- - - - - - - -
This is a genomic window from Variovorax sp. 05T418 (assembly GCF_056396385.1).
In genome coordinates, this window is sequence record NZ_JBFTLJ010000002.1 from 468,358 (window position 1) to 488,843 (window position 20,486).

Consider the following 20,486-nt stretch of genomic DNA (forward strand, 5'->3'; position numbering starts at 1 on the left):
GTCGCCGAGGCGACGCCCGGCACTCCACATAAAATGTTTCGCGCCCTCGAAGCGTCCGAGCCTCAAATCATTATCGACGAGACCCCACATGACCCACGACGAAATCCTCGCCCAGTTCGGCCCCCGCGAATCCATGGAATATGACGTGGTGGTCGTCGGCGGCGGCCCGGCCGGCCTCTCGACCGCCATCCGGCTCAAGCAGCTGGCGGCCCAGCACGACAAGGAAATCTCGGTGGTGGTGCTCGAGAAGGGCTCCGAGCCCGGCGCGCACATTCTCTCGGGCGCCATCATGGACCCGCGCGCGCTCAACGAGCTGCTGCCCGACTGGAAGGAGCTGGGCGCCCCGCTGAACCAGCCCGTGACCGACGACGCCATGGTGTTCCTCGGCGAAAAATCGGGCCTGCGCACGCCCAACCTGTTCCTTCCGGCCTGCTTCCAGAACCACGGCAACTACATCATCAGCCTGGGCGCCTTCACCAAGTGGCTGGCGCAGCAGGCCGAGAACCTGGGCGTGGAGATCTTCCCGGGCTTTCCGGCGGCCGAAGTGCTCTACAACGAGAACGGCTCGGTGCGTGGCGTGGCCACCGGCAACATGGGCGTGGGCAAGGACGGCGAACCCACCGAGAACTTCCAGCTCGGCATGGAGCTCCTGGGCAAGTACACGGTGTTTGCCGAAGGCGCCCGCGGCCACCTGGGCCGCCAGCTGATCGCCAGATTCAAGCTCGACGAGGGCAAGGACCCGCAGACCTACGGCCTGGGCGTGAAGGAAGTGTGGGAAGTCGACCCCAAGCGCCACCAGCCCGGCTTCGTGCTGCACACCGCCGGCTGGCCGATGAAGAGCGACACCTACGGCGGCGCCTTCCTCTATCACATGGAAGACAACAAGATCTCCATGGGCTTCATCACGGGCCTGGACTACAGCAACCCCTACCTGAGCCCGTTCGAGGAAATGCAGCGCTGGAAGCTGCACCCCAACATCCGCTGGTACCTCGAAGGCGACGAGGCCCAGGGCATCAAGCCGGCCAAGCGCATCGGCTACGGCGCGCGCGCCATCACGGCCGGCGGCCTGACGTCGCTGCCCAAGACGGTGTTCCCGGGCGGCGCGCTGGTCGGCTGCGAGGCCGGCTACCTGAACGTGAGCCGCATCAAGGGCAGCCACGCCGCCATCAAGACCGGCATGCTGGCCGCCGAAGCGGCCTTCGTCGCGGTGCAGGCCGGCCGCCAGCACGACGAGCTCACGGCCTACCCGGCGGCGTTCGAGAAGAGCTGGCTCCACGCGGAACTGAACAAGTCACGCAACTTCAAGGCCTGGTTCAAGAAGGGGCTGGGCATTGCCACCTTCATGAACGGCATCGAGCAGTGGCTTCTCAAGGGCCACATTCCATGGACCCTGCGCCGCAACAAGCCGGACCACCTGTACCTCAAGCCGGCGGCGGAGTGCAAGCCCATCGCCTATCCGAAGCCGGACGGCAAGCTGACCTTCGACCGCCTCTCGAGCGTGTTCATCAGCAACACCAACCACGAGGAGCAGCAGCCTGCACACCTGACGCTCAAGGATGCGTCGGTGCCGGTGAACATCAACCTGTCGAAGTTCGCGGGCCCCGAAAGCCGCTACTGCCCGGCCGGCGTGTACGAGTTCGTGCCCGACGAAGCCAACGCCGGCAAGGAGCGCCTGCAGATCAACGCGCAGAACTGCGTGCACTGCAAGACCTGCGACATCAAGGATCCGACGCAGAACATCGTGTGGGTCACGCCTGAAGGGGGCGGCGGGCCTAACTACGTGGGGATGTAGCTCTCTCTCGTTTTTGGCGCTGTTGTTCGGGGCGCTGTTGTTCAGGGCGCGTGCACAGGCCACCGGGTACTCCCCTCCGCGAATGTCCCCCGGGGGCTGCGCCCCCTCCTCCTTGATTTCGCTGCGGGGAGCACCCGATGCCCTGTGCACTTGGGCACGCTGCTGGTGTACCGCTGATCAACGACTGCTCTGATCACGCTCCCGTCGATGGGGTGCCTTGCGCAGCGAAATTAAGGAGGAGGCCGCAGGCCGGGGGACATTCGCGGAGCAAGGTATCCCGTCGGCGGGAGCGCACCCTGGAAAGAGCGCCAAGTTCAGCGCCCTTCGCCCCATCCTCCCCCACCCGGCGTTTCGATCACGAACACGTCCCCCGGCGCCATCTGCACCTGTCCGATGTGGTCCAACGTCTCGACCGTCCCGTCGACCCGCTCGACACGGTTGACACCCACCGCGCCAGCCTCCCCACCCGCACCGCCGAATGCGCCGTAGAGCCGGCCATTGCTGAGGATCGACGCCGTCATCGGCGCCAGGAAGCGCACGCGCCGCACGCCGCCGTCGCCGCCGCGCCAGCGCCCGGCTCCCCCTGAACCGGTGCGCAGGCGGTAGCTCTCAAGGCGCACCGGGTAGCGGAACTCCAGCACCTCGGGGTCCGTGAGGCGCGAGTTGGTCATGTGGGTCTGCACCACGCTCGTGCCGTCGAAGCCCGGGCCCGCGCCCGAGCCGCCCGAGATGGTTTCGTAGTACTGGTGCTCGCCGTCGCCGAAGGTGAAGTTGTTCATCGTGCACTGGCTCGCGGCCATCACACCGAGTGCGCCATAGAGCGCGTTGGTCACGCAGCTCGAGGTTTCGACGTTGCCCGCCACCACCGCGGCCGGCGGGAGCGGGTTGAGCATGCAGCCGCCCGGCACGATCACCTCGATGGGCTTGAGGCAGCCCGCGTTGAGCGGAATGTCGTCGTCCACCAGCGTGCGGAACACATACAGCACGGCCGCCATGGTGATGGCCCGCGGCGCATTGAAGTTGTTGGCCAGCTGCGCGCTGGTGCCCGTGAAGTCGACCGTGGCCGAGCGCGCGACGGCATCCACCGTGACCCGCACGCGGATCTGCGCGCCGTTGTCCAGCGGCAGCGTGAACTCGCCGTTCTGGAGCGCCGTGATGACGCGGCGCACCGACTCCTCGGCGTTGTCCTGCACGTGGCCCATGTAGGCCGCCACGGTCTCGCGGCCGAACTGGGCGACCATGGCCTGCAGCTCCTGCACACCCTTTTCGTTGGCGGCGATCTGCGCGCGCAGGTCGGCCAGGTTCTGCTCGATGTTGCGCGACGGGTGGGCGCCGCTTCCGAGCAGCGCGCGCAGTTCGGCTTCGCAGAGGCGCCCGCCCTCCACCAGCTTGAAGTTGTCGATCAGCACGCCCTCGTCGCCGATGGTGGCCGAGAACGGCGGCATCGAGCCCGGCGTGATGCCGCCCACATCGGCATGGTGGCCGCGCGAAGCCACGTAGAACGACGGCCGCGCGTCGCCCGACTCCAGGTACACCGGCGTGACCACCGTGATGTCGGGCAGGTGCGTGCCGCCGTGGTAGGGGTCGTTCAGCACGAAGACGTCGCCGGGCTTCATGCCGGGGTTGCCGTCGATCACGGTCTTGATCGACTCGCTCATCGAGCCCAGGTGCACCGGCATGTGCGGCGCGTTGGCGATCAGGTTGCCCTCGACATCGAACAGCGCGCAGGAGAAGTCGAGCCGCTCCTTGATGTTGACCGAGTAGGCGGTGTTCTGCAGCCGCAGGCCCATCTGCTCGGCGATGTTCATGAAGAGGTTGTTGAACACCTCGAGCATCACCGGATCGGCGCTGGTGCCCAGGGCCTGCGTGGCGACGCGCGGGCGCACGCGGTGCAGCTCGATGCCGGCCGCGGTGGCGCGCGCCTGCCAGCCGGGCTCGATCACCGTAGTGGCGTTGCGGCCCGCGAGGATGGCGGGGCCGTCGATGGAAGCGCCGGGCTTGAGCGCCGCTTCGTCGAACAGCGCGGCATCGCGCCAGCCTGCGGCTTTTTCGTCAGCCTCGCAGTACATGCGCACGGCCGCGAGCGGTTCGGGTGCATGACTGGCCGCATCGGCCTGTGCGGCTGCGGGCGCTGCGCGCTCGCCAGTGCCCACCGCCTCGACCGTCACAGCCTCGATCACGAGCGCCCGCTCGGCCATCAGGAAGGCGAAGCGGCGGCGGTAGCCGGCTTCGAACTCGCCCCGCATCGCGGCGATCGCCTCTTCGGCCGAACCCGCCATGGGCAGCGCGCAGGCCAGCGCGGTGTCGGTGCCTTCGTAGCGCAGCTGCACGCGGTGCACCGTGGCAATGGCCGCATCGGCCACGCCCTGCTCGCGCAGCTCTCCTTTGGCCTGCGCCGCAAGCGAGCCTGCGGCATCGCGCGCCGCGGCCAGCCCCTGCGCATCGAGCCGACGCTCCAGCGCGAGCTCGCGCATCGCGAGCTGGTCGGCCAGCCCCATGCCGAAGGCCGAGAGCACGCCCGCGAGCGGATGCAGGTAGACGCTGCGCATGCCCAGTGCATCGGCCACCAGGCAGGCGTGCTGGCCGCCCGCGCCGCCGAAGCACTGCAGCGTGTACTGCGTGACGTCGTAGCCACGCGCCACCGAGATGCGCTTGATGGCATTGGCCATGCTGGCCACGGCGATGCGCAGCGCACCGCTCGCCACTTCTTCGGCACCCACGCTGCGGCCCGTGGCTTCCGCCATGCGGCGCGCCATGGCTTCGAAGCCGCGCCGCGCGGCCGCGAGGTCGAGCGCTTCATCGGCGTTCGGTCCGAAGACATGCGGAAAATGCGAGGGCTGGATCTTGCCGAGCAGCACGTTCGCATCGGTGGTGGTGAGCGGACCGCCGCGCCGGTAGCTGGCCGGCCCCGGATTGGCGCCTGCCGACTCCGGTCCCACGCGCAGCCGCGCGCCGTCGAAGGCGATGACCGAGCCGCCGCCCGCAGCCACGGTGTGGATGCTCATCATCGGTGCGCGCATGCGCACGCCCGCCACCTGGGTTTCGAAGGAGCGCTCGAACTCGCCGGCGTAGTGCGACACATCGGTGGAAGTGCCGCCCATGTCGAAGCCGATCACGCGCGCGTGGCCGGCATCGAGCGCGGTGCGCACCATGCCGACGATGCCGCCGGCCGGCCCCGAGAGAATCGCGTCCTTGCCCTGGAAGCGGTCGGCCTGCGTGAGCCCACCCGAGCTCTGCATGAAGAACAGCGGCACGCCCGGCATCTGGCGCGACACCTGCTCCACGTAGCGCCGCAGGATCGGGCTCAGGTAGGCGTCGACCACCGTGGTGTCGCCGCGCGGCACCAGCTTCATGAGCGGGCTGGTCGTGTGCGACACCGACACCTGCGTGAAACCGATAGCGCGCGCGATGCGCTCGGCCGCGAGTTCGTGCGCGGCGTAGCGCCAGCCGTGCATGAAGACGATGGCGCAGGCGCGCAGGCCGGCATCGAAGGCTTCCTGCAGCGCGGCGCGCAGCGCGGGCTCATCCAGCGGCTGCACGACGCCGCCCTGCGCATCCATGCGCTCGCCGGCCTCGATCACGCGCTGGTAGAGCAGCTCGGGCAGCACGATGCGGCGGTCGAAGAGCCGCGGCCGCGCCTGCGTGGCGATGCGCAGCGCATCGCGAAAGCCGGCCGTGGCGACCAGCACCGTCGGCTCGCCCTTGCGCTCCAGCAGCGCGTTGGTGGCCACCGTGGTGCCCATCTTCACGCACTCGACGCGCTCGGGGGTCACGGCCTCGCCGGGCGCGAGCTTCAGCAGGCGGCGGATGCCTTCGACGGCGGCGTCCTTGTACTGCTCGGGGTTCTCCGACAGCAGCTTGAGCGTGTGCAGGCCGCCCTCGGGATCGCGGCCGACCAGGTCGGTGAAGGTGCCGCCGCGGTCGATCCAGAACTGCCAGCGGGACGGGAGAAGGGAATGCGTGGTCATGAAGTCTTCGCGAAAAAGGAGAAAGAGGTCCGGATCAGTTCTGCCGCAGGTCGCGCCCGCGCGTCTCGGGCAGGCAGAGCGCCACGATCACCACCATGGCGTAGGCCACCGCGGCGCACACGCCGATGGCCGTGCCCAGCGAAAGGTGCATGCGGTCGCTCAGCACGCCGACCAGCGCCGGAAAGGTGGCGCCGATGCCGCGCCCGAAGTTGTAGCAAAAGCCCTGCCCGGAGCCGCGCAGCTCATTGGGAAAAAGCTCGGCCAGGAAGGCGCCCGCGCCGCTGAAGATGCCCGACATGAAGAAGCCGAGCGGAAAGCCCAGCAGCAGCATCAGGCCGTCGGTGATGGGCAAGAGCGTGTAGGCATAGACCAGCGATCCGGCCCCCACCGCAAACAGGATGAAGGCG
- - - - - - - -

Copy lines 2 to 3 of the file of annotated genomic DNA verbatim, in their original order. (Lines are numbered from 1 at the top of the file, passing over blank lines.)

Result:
In genome coordinates, this window is sequence record NZ_JBFTLJ010000002.1 from 468,358 (window position 1) to 488,843 (window position 20,486).

Consider the following 20,486-nt stretch of genomic DNA (forward strand, 5'->3'; position numbering starts at 1 on the left):